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The Mac vs. PC debate may have cooled considerably with Microsoft focusing on its hybrid hardware, but that hasn't slowed the progression of Cupertino's top-of-the-line laptops. The 2014 line of MacBook Pros are lighter, smaller, faster, and more powerful than ever before. And if you are willing to pay for the best of the best, Apple's top offering is truly a sight to behold.
Sporting an Intel Core i7 processor with both an integrated Iris Pro GPU and Nvidia GeForce GT750M, this 15-inch MacBook Pro with Retina Display (Starting at $2,599, MSRP $2,799 as reviewed) is decked to the nines with high-end hardware. Ample RAM, a solid-state drive, and a beautiful screen makes this laptop a force to be reckoned with, perfect for creatives who need an extremely powerful laptop on the go. Despite its improved internals, Apple also trimmed the fat a bit to keep the MacBook Pro a tad more svelte—without sacrificing best-in-class performance.
And when we say best-in-class, we mean it. Every so often, we get a product in our labs that moves the goalposts on our scoring to an unsettling degree—and the new MacBook Pros crushed almost everything else on the market that we've tested. This is a top-of-the-line laptop with performance to satisfy even true power users who need the best of the best. Though the Iris Pro version rates higher for us thanks to better battery life, this is an incredible machine.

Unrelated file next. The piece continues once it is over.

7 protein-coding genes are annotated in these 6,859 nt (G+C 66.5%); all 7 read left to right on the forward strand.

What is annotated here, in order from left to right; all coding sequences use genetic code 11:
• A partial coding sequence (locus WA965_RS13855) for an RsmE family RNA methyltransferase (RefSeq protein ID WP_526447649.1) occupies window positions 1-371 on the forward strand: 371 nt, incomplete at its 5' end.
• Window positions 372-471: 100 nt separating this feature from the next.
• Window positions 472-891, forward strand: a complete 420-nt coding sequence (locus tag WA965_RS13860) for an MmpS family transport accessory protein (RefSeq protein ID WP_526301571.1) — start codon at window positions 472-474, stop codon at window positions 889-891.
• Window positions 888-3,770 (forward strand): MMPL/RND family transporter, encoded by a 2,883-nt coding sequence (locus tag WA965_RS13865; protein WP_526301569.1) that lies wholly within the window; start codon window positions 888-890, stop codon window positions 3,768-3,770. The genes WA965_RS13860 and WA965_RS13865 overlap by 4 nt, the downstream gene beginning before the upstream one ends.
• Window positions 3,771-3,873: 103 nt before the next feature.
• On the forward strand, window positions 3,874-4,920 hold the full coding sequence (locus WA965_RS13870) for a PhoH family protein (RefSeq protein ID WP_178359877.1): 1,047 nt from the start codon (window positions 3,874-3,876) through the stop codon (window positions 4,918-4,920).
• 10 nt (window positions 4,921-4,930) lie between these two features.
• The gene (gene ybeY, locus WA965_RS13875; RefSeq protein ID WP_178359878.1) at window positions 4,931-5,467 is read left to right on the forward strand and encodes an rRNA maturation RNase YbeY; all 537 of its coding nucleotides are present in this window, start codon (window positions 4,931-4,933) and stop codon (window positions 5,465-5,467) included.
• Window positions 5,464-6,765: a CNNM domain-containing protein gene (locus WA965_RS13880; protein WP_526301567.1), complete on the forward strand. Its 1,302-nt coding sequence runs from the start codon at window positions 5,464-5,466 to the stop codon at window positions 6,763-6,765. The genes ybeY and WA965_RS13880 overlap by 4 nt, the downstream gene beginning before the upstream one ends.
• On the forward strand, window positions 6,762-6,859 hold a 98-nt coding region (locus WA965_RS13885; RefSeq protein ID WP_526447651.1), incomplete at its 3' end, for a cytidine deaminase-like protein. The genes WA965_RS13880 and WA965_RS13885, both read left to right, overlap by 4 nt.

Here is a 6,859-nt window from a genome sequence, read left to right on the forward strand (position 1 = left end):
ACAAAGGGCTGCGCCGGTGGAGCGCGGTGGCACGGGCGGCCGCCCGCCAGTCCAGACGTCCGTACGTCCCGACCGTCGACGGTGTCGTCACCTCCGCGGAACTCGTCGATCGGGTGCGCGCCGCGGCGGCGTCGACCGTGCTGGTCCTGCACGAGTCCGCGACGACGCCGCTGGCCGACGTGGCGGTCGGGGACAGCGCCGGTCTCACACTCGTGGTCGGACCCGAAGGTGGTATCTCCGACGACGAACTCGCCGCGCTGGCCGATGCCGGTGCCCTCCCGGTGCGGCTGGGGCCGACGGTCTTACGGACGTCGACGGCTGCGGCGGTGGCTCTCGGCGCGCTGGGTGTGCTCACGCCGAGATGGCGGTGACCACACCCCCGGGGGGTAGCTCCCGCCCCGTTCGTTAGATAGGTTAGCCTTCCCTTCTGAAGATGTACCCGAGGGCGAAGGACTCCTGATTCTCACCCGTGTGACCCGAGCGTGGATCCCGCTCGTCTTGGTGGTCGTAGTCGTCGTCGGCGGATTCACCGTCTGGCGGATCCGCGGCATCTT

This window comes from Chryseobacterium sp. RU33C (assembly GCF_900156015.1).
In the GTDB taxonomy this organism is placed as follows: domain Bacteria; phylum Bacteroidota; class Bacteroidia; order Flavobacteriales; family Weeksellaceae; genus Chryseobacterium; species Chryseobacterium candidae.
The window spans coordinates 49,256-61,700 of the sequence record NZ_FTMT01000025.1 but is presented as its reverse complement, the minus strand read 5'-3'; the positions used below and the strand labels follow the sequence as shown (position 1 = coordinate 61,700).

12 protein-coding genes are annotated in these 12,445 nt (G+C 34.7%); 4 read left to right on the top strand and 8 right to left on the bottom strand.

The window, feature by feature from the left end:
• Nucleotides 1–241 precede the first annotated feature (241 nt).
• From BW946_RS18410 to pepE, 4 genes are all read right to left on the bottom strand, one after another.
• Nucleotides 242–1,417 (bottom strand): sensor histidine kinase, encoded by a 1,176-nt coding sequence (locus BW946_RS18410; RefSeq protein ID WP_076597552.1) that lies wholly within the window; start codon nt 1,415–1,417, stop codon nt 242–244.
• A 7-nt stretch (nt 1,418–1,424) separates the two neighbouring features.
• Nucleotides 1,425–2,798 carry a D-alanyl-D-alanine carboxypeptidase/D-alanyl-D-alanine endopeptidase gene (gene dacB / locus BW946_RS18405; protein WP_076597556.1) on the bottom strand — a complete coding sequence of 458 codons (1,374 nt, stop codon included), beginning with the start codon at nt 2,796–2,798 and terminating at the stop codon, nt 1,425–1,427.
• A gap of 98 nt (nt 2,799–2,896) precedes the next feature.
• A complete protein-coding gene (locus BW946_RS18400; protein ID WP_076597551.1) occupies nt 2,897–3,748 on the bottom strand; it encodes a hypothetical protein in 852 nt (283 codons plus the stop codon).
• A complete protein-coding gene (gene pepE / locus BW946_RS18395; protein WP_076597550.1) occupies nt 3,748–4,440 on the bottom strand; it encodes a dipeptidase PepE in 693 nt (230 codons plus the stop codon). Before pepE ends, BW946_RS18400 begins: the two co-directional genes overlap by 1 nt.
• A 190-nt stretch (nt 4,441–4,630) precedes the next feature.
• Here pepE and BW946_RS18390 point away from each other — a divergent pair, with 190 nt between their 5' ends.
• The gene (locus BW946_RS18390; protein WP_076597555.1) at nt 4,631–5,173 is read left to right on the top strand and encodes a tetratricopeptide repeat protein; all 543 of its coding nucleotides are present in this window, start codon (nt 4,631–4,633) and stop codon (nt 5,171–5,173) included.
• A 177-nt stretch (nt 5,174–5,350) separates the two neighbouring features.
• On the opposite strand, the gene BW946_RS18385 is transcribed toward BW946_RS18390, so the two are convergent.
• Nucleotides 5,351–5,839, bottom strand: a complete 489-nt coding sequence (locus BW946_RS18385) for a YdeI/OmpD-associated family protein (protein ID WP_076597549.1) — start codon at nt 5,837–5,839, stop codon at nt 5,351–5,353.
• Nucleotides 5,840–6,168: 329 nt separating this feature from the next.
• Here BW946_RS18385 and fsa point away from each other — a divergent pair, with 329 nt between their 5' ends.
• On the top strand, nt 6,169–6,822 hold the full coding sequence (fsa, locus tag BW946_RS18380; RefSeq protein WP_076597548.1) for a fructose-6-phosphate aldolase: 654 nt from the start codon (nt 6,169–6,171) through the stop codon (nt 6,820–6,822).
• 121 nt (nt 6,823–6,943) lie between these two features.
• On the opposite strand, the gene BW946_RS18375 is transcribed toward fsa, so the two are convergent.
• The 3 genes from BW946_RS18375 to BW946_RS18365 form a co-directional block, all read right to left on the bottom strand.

Of course, with a Retina-quality display, discrete graphics, and clad in a space-age finish, the price of this unit is astronomical. It may not set you back as much cash as a gaming rig like the Asus ROG G750JZ-XS72, but it's up there. The question is: Does this $2,500+ laptop justify the cost?
It's tough to say something that hasn't already been said about Apple's design. It's shiny aluminum, it's minimalist, it's modern, it's slick... all of these things are true and more. Though it's sporting a very similar casing to the ever-popular MacBook Air, the MacBook Pro is a completely different animal. The Air might have made its name on battery life, but this thing does it on power.
Refreshed last fall, this new generation of 15-inch MacBook Pros is lighter and thinner than the first generation of Retina MacBook Pros. It's larger than the MacBook Air, of course, but for how much power is included, it's still remarkably light. It's very portable, and the screen is just gorgeous. The unit we tested for this review is just 4.46 pounds and 0.7 inches thick.